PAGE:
Munich Re stood out in Q1 as having made almost perfect timing on equities hedging, and reaped €1.6bn or €18m every working day – as share markets plunged.

Swiss Re may have come to the game a little late, as CEO Christian Mumenthaler says various departments came together in early February 2020, upon seeing how disastrous COVID-19 could become for investments. "All of us in risk management and finance realised this could become a very big pandemic and therefore we started to hedge the portfolio and work on different segments in terms of how exposed we thought they would be."

But as aftershocks rumble on into 2021, and still react to good/bad news from vaccine programmes, CIOs are still constructing, refining and growing hedging programmes.

The equity hedging using put options at CNP Assurances, for instance, grew in notional amount from €12.5bn to €13.6bn during 2020, with the CAC-40 and Eurostoxx-50 being referenced.

Lesson seven: CIOs are considering alternatives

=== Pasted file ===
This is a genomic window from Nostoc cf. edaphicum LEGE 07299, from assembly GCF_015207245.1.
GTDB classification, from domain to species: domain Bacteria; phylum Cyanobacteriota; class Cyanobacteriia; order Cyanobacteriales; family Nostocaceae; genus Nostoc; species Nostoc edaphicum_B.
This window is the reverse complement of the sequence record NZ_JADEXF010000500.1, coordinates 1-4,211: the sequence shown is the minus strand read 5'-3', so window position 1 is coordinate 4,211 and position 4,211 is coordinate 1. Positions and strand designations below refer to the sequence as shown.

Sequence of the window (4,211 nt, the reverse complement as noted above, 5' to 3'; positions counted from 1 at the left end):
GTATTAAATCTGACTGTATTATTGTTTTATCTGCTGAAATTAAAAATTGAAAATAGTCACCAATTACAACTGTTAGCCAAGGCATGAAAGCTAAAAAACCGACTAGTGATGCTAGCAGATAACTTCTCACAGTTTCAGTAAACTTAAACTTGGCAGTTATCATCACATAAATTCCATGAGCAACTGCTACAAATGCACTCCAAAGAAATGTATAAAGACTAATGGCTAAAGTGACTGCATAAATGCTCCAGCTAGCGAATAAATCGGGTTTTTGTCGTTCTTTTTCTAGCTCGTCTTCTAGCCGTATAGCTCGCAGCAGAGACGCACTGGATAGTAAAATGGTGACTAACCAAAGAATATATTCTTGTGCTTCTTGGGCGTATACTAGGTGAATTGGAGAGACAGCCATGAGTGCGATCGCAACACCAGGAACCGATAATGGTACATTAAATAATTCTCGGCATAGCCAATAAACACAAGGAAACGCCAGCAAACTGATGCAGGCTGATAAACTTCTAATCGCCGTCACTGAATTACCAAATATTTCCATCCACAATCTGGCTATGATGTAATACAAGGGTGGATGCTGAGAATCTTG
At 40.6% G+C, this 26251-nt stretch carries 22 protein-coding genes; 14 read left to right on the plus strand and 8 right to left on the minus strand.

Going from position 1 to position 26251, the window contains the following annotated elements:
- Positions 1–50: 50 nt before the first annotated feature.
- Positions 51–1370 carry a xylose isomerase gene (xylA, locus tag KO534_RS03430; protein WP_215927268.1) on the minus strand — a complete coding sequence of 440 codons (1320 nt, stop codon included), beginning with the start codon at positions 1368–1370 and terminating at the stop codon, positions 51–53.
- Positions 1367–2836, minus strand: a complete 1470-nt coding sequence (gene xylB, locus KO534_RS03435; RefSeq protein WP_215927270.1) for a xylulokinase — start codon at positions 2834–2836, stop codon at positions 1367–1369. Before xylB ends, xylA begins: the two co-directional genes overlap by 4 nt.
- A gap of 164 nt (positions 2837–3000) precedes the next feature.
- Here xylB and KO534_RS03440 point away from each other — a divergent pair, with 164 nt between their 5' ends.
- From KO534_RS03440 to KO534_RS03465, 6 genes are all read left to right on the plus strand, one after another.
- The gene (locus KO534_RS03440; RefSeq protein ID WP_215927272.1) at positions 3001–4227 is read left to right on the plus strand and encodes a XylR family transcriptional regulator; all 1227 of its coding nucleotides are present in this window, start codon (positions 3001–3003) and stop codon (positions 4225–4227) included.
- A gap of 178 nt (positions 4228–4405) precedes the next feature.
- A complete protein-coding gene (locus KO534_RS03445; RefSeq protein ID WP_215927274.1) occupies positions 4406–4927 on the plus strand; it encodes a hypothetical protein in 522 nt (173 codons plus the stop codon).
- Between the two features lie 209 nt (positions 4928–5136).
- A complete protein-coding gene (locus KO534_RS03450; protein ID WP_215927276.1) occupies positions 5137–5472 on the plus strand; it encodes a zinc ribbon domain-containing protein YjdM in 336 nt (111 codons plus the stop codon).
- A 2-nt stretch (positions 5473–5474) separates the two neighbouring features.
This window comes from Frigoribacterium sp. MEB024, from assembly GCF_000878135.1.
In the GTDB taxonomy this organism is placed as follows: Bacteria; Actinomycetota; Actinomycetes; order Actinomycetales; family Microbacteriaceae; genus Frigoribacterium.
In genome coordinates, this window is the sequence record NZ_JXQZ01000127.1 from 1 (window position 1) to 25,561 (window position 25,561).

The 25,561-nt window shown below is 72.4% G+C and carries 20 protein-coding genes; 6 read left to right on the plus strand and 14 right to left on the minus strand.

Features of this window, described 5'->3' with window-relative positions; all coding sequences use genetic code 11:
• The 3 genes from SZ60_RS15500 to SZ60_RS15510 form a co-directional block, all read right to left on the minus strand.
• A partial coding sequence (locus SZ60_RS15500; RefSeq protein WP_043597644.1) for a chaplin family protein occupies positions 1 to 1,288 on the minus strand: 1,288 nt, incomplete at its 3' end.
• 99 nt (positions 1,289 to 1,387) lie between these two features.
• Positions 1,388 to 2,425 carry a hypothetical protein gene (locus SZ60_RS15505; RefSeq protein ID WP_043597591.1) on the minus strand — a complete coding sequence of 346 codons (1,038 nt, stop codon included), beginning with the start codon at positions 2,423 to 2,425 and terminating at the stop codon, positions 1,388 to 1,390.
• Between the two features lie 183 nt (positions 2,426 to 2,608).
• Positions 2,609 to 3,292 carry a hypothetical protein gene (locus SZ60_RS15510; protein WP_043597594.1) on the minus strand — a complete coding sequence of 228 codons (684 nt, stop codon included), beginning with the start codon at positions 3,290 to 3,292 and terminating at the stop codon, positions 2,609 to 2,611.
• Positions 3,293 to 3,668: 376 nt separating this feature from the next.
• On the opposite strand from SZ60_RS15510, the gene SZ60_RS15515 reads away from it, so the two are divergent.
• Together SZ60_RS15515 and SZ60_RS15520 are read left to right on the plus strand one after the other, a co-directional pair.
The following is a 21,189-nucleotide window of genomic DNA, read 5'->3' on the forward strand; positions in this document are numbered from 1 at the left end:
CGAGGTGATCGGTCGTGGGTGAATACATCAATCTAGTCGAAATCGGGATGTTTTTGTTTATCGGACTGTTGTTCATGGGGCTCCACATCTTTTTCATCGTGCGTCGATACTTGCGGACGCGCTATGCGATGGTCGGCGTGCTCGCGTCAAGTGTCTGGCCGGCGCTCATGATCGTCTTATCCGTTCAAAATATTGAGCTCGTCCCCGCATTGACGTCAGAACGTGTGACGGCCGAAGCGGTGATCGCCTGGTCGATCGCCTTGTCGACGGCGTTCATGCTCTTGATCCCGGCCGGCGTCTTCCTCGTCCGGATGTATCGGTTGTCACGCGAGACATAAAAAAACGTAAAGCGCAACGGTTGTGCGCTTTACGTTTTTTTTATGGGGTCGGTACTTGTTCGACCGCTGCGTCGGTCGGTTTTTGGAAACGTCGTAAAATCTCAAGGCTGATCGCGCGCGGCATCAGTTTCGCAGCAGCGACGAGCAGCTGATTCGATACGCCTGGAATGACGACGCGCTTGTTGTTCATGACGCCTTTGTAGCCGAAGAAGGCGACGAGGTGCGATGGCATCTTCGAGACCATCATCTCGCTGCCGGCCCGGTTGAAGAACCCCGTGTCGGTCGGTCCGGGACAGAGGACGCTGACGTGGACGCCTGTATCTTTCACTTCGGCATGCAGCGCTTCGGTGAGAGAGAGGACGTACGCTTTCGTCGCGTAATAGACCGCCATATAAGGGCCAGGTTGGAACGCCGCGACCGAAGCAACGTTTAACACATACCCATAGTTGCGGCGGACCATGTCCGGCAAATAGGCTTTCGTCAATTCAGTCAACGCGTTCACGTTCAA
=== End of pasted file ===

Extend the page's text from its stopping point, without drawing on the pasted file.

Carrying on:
Alternatives will gain in importance in 2021.

Thomas Buberl, Axa's CEO, heralded a 2.6% reinvestment yield on alternative fixed income (AFI), versus just 1.1% for core fixed income. AFI was mainly collateralised loan obligations and real estate debt – so not every CIO's cup of tea – but good enough for Axa, whose affiliate manager Axa Investment Managers grew its allocation by 14%, or €159bn last year. Higher fees from running non-mainstream asset classes were a key reason the asset management unit's revenues grew 4% year on year to €1.3bn, Axa said.

Zurich singled out its hedge funds for helping the investment income behind its non-life unit, although the P&C investment income overall was still down on 2019, "primarily due to lower investment yields". Realized capital gains of $305m, jumped $94m, year on year, boosted by the hedge funds.

Lancashire maintained exposure to hedge funds, though it halved from 8.7% in 2019 to 4%, and to private investment funds where exposure rocketed, proportionally speaking, from 0.9% to 4.7%. But Alex Maloney, CEO, praised the "conservative investment philosophy" as "again serving us well" in 2020, as the portfolio contributed to the group's full-year profits.

For as long as interest rates plumb the depths, CIOs will keep eyeing off the alternatives. Some are questioning if buying into illiquid asset classes is earning them an 'illiquidity premium,' or just a complexity premium, and how they should model that. It won't deter their appetite, but will need explaining when it arises as an issue.

Lesson eight: Location matters

The hit to insurers' investments was firmly linked to the insurers' geography.